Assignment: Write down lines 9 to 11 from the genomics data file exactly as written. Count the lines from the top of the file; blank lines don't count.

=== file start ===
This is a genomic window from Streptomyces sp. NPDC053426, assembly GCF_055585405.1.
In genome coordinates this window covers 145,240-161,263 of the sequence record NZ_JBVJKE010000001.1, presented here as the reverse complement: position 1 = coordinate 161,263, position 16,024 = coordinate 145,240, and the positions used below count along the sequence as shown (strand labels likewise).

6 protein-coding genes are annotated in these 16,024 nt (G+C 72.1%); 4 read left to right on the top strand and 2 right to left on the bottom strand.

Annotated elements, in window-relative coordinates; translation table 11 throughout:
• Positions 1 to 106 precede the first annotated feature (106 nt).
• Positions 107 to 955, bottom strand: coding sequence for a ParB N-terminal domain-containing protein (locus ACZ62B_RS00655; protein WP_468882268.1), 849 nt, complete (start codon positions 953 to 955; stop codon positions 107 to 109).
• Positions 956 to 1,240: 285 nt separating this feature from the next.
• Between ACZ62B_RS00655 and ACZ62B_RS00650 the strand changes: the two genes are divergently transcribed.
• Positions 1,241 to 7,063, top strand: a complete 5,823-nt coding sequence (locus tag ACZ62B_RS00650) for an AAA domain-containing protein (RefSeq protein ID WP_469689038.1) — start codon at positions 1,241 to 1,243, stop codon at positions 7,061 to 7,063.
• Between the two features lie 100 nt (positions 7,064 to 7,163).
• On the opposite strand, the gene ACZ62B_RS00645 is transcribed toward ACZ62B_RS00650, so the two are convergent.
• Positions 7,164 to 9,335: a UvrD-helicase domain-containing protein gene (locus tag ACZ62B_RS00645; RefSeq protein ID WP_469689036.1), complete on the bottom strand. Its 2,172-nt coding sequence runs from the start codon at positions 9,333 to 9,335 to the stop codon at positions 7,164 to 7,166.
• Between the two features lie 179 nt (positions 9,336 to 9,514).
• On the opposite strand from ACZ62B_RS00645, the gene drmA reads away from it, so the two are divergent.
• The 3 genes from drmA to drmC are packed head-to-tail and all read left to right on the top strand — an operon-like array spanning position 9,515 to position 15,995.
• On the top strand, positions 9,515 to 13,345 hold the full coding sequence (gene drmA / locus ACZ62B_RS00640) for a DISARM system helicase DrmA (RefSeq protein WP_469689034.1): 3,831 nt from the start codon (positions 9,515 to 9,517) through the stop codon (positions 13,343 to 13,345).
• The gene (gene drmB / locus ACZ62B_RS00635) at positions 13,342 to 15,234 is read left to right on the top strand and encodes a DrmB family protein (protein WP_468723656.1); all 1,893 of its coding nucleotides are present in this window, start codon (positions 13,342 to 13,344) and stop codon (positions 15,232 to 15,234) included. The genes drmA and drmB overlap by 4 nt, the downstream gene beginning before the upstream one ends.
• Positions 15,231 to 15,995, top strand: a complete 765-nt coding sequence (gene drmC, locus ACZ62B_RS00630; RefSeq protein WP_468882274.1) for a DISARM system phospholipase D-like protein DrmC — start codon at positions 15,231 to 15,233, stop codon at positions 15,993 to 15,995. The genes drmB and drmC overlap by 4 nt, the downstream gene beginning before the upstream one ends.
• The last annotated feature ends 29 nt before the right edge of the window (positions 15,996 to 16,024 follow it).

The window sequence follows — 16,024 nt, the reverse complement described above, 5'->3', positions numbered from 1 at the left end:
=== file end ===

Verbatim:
• Positions 1,241 to 7,063, top strand: a complete 5,823-nt coding sequence (locus tag ACZ62B_RS00650) for an AAA domain-containing protein (RefSeq protein ID WP_469689038.1) — start codon at positions 1,241 to 1,243, stop codon at positions 7,061 to 7,063.
• Between the two features lie 100 nt (positions 7,064 to 7,163).
• On the opposite strand, the gene ACZ62B_RS00645 is transcribed toward ACZ62B_RS00650, so the two are convergent.